DCEC to probe COSBOTS for Maladministration

Board members accused of sharing confidential info with outsiders

The Directorate on Corruption and Economic Crimes (DCEC) has been roped in to investigate allegations of maladministration at the Copyright Society of Botswana (COSBOTS), The Botswana Gazette has established.

While DCEC was not in a position to confirm receipt of any report on COSBOTS Tuesday this week, a document leaked to this publication has fingered some of the society’s board members in allegations of corruption, misconduct and neglegence, among a host of other issues.

“Over the years, there have been instances where some directors on the Board of COSBOTS have failed to meet their fiduciary obligations to the company, these obligations encompassing the duty of care, the duty of loyalty and the duty of obedience,” says the document. “A few of these individual breaches have intermittently been brought to the attention of the Board by management. However, the Board has taken no remedial action against their colleagues in terms of these infractions.”

Sources say the report forms part of the inquiries about the organization’s reputation following the recent dismissal of its CEO, Lesego Selotate, The Botswana Gazette established. The CEO has taken the embattled institution to court for unfair dismissal.

In the leaked report, COSBOTS staff minutes allege breach of fiduciary obligations by its directors and attribute it to existing interpersonal relationships between the directors, making it hard to call each other out for unethical behaviour, unwise choices and other misgivings that affect the members and its governance. The report states that despite clear set out policies and procedures, the board has persistently taken no remedial action against their colleagues.

Other alleged violations in the report include failure to exercise business judgment by board members who use COSBOTS confidential information to further their personal interests. The report accuses some of the senior directors (names withheld) of dishonesty and conflict of interest. It also alleges “very many” instances where confidential board information has been leaked to outside parties without proper authority.

“The perpetrators of this misconduct are the directors themselves,” says the document. “These cases have been reported at Board meetings and some even recorded in board minutes. The directors have been brazen enough to even mention that they share this information with external parties in emails. Some members of COSBOTS have written letters to the company citing information that only people privy to board discussions and board documents would be in possession of.”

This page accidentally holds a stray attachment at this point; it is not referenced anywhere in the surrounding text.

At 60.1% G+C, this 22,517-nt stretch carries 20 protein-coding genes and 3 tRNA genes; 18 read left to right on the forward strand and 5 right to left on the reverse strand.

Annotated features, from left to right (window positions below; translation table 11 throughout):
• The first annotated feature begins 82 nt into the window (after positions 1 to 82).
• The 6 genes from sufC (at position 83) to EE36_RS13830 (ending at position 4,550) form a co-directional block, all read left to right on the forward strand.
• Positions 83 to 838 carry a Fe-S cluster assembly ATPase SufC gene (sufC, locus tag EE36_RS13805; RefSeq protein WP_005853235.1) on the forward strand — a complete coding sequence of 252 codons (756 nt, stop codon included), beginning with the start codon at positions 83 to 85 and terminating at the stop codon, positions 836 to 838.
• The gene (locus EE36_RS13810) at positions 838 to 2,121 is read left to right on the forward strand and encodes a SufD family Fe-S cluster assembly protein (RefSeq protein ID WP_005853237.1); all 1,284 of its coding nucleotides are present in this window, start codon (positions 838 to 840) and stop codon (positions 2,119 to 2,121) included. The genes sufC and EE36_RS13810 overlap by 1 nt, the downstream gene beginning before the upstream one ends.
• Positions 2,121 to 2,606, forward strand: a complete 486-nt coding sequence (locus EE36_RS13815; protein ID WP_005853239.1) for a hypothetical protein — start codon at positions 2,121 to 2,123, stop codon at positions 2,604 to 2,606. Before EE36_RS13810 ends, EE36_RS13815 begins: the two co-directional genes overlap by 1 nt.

In one instance, the minutes allege that one senior board member pushed for the disciplinary action of the then CEO Lesego Selotate, accusing the latter of insubordination to the board following delayed procurement of palmtop computers.
The minutes allege that while the gadgets were supposed to be the company’s assets, this particular senior board member eventually took them for personal ownership indicating that it was the board’s decision. “The action of the Board as it related to the palmtop computers were in essence a breach of directors’ fiduciary responsibilities of owing a duty of loyalty to the company,” the staff minutes say.

The CEO was subsequently strong-armed into writing “an email to the chairman noting and acknowledging the strained relations and agreeing that management would remove the assets from the register and that the computers would now become the personal assets of the individual directors”, the document alleges.

In more accusations, the report alleges that another senior board member shared inside information with his wife in order to influence the purchase of his wife’s house by the organisation for its new offices. “The information about COSBOTS’s intension to purchase was only in the board domain, it was curious how the lady came to know that COSBOTS was in the market to purchase a building,” says the document. “It was only reasonable to conclude that she had obtained the information from her husband and he was therefore an active participant in the transaction.”

On the other hand, in one occurrence, the board is accused of influencing payment of royalties to favour local artists over their international counterparts. “During distribution number 13, another attempt was made by sections of the board, led by two senior board members to distribute to local artists money retained in the ‘Holding Account’ which funds belong to international artists,” the report alleges. “This would have been in total contravention of not just the company’s rules, but other international statutes.”

Reached for comment, the dismissed CEO Selotate, who is suing the organisation for unfair dismissal, referred this publication to COSBOTS where Acting CEO, Onalenna Gaontebale, said the Board is unable to discuss its minutes with third parties as they are confidential company documents.

Gaontebale also denied knowledge of leakages of confidential information by some board members for their own benefit. “COSBOTS is not aware of any leakages of information as alluded to nor has management reported some Directors at the Board meetings,” the Acting CEO said.

“As far as we know, there has never been a time when the aforementioned directors were reported to the Board for leaking any company information. The COSBOTS Board continues to discharge their mandate, and the allegations are unfounded.”